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For the uninitiated, India can be overwhelming: the staring, the begging, the chaos, the noise and the sheer number of people. Once you are no longer overawed by such things and have learnt how to fend off the touts and maybe speak a little of the local language, you will hopefully start to see some of the many positive things that India offers.
At this point you may want to settle in India for some time. If you do, you are one of a growing number of expats who are seeking to make India their home. In addition to the economic growth and opportunity, many people are drawn by the country’s cultural richness and diversity, not to mention the hospitality of its hosts. For other people, meanwhile, moving to India is a sort of homecoming. Some people with Indian roots who may not have lived in India are leaving their homes and re-migrating to the mother country.
If you entered India on an Employment, Student or Research visa, or if you have any long-term visa and plan to stay in India for more than 182 days (i.e. half a year), you are required to register with the authorities within 14 days of your arrival. To do this, you need to report to the Foreigners’ Regional Registration Office if there is one in your city. Otherwise, you need to report to the local police station. Registration involves taking your passport, visa and several other official documents and signing a Registration Report. Once you have completed registration, you will be given a Registration Certificate.
When registering for a long-term stay, you will also be issued with a Work and Residence Permit. You must apply to renew this permit at least two months before its expiry date. Note that under-16s are exempt from registration. Also note that Pakistani citizens are required to register within 24 hours of arriving in India.
One reason why India is attractive to expats is that roughly a tenth of Indian people are competent in English, with many more people knowing a little. Though you should be able to get by in many situations, knowledge of English will only get you so far. If you are serious about living in India, it is only polite to learn one of the local languages. There are more than 800 languages in India, so there are plenty to choose from! Across the northern and central parts, Hindi serves as a lingua franca (along with Urdu that is, as they are essentially the same language.) However, Hindi and Urdu are not widely spoken in the South and are generally not well received. Instead it is better to learn the local state language.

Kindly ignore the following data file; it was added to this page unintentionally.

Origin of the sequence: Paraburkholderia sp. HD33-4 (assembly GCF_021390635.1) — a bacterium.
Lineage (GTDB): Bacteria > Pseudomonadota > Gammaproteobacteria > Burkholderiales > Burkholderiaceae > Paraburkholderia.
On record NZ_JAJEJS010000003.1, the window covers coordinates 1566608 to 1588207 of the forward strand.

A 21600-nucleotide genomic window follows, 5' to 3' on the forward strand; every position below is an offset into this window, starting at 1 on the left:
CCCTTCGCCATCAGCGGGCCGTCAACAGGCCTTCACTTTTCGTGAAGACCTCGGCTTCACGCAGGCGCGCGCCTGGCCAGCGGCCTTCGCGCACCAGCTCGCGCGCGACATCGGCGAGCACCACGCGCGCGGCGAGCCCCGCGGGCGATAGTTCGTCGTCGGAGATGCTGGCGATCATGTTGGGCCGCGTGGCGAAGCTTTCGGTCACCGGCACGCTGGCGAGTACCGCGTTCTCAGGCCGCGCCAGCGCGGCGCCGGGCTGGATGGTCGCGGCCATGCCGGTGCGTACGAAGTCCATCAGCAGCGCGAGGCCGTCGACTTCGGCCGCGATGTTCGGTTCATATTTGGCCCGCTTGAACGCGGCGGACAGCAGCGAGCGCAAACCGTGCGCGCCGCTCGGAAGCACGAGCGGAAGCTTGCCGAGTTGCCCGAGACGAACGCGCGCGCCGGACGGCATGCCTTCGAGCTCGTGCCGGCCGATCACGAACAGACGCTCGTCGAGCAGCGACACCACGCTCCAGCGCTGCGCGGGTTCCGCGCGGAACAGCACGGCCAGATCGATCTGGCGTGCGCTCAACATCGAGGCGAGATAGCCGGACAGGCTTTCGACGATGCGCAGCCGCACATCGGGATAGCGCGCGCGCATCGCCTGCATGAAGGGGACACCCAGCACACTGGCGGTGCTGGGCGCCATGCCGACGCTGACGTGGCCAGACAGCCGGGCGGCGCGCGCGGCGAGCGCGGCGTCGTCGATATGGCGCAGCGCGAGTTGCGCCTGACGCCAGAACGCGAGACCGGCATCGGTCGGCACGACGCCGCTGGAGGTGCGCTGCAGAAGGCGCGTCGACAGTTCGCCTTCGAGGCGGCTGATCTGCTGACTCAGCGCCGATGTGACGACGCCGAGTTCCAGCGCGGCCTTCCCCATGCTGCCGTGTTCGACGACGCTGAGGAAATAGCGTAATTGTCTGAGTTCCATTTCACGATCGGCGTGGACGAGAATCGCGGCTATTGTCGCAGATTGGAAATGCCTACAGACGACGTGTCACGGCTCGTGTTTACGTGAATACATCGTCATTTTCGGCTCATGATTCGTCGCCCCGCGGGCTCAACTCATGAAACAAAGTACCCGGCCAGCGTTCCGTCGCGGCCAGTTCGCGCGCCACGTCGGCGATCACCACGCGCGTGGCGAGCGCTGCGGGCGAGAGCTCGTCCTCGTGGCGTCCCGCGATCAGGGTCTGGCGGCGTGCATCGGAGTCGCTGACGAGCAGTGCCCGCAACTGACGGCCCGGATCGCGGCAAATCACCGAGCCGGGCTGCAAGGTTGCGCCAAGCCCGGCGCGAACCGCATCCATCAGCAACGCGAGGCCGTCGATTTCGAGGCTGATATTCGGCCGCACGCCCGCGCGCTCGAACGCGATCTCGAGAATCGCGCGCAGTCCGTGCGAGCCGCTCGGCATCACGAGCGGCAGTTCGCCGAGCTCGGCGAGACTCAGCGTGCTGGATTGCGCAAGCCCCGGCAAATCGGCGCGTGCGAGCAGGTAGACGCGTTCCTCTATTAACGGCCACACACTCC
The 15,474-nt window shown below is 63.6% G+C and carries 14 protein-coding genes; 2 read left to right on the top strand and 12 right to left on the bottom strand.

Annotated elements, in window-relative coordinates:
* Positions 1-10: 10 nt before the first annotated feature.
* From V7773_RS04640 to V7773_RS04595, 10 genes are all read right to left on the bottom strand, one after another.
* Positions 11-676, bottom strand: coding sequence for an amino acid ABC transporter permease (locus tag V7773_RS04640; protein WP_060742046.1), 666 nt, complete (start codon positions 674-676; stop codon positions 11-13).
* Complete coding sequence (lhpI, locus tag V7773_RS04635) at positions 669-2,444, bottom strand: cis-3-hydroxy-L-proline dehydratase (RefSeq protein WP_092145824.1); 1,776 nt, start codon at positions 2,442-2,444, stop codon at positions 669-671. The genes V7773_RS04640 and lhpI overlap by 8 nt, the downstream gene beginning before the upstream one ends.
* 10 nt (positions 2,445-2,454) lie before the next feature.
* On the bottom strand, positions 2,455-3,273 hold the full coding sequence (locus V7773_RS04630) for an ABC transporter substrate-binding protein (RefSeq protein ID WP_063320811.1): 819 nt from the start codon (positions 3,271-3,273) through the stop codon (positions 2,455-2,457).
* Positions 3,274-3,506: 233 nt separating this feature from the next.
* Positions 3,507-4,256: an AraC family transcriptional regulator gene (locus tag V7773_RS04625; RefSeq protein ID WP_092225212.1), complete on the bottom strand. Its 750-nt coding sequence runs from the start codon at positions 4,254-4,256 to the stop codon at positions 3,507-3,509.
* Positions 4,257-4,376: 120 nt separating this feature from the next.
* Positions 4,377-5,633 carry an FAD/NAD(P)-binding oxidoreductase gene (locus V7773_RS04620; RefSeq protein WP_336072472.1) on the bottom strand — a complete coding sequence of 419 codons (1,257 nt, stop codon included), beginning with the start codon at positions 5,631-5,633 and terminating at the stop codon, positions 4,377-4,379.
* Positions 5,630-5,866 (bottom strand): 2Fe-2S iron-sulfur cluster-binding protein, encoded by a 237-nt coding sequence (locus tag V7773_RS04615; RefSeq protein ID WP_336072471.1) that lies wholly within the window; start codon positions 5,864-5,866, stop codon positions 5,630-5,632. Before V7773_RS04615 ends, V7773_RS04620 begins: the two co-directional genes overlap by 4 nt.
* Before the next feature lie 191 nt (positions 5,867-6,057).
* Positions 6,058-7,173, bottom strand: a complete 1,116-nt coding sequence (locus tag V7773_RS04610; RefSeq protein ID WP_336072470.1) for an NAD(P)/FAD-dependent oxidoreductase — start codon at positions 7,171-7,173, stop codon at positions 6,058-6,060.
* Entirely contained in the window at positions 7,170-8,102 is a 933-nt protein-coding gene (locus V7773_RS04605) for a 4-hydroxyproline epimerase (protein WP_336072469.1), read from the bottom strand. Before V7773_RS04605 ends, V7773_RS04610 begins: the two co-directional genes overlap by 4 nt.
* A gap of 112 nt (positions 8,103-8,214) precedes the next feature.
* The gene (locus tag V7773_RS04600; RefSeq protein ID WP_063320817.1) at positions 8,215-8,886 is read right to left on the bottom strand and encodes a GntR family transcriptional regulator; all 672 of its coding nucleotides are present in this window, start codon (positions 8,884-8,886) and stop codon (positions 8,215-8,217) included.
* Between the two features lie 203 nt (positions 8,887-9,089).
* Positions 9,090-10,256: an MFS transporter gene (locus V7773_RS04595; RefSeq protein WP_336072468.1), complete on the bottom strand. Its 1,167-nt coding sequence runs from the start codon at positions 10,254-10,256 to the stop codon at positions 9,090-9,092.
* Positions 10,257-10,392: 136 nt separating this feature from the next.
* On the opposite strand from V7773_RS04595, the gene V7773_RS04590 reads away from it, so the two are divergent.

India’s cost of living is one of the lowest in the world. Indeed, it is even lower than usual at the moment due to the weakness of the Indian rupee. As an expat, you are pretty much certain to be financially comfortable. In fact, you may be able to indulge yourself in luxuries you would not be able to afford at home.
Acquiring Indian citizenship takes longer than in other countries. If you are a person of Indian origin, you need to have been living in India for a total of seven years before you can apply for citizenship. You do so by using Indian Citizenship (IC) Form I. Meanwhile, to acquire citizenship by naturalisation (using form XI), you will need to have had India as your main residence for 12 years. In both these cases, you also need to have been continually residing in India for the last 12 months. For more details, see this Ministry of Home Affairs webpage:
A quicker way of gaining a kind of dual Indian citizenship is by becoming an Overseas Citizen of India (OCI). To be eligible for an OCI card, you must be a national of a country which allows dual citizenship (unlike India, oddly enough.) You must also have been, or have been eligible to be, a citizen of India at some time after 26 January 1950. Overseas citizenship of India gives you rights and privileges such as multiple entry into the country and not needing to register, but is not the same as full Indian citizenship. For more details on OCI, see this website:
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